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World’s youth value spirituality, yet find few people to talk to

A two-year international study of youth and spirituality reveals respondents view spirituality as an important part of their lives, and most of them rarely talk to others about it, but wish they could.

"In most countries where surveys were conducted, an average of only 7 percent of youth said they didn’t believe life has a spiritual dimension or they didn’t know," the report of the survey stated in one of the findings. "Among youth who believe there is a spiritual dimension to life, they are most likely to understand it as ‘believing there is a purpose to life’, ‘believing in God’, or ‘being true to one’s inner self’."

Said Eugene C. Roehlkepartain, co-director of the Center for Spiritual Development in Childhood and Adolescence, "We have spent two years listening to youth aged 12 to 25 from many countries and traditions talk about spiritual development and its role in their lives."

Roehlkepartain, whose Minneapolis-based organization sponsored the study, said, "Many young people are keenly interested in these issues, but relatively few have opportunities to talk with others about the things that really matter to them."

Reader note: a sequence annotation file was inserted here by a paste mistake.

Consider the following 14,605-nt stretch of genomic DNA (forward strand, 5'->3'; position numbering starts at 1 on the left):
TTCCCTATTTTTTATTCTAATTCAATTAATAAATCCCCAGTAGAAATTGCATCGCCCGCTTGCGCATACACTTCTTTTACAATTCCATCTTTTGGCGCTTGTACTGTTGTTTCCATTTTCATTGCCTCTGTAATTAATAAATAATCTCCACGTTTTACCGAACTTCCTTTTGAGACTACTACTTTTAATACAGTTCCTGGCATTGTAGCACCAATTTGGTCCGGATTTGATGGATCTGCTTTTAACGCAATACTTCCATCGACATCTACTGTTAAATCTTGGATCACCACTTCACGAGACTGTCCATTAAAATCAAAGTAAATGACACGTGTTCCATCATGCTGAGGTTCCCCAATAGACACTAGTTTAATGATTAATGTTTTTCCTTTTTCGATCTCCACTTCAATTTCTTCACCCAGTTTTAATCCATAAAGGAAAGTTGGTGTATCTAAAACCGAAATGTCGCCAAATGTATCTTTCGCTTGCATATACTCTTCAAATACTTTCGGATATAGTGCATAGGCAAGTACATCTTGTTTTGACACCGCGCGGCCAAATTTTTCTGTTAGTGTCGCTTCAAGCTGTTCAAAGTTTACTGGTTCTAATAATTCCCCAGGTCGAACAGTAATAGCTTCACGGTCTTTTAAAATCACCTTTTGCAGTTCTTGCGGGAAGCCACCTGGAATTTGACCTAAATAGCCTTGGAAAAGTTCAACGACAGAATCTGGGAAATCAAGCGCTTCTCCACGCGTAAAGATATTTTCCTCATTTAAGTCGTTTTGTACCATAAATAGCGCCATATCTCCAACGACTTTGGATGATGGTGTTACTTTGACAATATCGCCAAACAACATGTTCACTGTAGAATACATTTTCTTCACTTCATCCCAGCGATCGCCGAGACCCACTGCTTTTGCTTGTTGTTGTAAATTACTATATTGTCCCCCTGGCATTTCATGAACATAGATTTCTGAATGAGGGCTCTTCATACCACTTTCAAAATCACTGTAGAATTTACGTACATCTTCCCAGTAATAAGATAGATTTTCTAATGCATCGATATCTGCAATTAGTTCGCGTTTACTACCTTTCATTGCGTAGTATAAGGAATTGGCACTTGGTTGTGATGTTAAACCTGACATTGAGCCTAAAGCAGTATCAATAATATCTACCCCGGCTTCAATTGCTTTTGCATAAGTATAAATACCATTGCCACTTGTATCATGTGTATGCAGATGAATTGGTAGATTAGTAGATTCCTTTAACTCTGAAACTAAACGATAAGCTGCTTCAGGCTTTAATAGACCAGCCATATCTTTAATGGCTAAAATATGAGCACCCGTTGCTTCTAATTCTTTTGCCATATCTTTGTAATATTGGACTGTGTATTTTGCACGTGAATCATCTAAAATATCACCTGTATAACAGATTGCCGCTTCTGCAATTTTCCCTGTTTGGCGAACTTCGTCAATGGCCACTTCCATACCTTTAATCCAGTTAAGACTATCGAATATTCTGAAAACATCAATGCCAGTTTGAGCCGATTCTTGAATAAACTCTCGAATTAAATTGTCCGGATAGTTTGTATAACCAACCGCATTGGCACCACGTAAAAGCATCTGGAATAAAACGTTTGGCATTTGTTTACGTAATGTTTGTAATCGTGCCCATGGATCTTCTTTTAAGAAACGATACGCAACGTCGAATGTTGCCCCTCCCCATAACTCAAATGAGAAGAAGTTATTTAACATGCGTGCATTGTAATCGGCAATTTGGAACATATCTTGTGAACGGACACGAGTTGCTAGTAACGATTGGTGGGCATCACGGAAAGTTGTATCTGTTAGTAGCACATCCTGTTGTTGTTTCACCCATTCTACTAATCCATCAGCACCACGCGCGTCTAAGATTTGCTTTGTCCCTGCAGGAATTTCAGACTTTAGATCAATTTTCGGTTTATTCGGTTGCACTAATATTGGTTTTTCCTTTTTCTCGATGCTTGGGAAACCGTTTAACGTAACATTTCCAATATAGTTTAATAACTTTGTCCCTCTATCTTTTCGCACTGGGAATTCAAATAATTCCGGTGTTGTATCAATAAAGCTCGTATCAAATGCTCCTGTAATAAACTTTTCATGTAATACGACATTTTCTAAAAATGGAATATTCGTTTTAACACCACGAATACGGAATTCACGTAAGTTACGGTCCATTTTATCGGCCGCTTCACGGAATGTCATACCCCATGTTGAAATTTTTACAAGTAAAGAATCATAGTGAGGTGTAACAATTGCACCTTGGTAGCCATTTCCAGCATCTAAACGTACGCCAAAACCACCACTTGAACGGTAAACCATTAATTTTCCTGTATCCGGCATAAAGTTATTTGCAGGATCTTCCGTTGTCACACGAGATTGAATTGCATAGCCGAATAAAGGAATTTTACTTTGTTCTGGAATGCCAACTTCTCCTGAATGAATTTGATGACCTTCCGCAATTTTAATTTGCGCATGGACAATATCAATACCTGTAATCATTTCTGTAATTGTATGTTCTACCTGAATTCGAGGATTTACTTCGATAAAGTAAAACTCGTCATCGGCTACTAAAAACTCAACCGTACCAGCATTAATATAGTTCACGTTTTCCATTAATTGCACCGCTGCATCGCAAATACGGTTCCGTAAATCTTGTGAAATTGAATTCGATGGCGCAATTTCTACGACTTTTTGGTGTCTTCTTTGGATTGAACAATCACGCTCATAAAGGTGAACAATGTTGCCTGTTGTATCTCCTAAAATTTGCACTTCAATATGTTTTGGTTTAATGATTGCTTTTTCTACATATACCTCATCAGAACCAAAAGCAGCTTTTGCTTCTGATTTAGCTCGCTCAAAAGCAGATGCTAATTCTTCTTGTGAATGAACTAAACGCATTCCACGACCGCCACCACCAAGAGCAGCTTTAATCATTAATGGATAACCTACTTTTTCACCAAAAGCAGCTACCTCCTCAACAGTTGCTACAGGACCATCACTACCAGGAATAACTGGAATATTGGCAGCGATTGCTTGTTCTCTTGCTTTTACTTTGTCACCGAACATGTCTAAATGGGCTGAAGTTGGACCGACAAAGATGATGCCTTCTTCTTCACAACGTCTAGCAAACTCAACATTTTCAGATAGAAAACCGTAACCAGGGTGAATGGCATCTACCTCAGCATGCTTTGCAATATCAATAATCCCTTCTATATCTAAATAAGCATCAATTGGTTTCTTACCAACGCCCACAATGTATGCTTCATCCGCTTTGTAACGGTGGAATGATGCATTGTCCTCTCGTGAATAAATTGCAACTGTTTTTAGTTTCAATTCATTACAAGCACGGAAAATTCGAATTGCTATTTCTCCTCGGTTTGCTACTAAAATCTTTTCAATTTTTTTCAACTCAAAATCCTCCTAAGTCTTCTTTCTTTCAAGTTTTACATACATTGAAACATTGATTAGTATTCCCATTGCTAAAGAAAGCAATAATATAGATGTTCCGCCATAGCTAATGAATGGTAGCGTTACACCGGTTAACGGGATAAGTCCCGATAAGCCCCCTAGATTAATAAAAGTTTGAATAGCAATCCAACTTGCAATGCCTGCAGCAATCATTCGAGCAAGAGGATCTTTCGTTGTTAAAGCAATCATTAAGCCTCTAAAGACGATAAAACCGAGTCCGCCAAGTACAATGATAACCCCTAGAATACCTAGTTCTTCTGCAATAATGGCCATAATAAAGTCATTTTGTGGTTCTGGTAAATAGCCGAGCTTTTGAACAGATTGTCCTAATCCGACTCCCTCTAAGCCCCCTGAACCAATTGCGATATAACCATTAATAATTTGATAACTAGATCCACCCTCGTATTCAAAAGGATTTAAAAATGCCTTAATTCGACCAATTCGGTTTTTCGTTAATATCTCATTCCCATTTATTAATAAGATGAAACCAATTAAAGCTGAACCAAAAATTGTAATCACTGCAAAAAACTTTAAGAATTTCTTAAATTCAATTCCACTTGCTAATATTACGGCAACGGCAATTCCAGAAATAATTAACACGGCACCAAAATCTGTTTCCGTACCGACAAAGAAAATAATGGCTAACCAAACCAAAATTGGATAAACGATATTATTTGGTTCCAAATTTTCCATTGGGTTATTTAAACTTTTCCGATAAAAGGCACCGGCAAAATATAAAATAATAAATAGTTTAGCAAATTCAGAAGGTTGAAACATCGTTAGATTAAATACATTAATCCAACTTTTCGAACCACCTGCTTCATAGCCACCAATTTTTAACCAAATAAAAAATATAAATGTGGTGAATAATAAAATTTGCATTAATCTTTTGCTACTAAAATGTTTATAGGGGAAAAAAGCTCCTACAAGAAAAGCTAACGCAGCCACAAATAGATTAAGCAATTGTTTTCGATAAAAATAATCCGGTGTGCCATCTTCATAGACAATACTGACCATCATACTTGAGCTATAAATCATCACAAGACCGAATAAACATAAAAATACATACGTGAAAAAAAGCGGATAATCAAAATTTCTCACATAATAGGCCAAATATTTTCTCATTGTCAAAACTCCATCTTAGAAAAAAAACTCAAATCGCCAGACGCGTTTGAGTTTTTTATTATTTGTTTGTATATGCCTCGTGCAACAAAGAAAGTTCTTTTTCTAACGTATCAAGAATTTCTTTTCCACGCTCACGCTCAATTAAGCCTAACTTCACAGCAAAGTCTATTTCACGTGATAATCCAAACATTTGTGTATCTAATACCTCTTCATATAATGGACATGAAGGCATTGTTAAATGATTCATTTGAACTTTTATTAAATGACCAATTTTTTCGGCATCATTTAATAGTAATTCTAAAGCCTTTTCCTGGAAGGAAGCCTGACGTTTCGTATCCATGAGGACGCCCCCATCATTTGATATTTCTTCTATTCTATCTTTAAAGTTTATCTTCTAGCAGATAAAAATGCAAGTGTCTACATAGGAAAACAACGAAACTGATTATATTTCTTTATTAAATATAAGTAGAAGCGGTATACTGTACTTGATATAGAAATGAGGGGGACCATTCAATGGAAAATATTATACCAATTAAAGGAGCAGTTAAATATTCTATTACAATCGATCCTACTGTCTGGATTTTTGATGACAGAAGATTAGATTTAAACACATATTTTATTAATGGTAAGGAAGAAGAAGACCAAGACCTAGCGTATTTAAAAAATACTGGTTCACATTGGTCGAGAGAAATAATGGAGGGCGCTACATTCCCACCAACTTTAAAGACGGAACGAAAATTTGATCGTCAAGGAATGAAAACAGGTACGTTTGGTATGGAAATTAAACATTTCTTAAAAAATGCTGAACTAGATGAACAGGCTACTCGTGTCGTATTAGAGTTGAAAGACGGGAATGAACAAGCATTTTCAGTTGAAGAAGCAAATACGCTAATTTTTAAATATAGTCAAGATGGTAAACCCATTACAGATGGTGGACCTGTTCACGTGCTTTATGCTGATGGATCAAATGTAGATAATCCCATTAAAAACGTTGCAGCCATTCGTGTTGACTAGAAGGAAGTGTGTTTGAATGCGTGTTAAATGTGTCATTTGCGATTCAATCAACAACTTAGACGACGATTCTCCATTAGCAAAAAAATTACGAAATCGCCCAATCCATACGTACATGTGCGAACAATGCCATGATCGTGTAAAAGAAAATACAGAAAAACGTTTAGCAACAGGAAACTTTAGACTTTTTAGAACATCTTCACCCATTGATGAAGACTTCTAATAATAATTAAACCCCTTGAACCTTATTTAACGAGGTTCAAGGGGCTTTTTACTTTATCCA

The study says it offers one of the first snapshots of spiritual development across multiple countries and traditions. More than 7000 individuals from 16 countries on six continents participated in the study. One of its findings was that most youth surveyed believe there is a spiritual dimension to life, and about one-third see themselves as "very" or "pretty" spiritual.

The study also found the young people see religion and spirituality as related, but different. Both religion and spirituality are viewed positively by a majority of youth. Those surveyed also said family and friends help them spiritually, but about one in five youth (18 percent) say that no one helps them.

Still, those young people surveyed said that experiences such as being in nature, listening to or performing music, being alone, and relationships with friends and family, help them the most in growing spiritually.

When asked what it primarily means to them to be spiritual, youth in the United States said it means believing there is a purpose to life (41 percent) and believing in God (33 percent). In comparison, youth surveyed in India indicated that being spiritual means being true to one’s inner self (38 percent) and believing in God (33 percent).

The research was conducted through a series of methods: focus groups in 13 countries with 175 young people, individual interviews in six countries with 32 young people, and surveys in eight countries. The Search Institute’s Center for Spiritual Development in Childhood and Adolescence is a global initiative committed to advancing scientific study of spiritual development in young people. The institute says it is an independent, non-profit, non-sectarian organization.

To read more go to the Center’s website: www.spiritualdevelopmentcenter.org/

(c) Ecumenical News International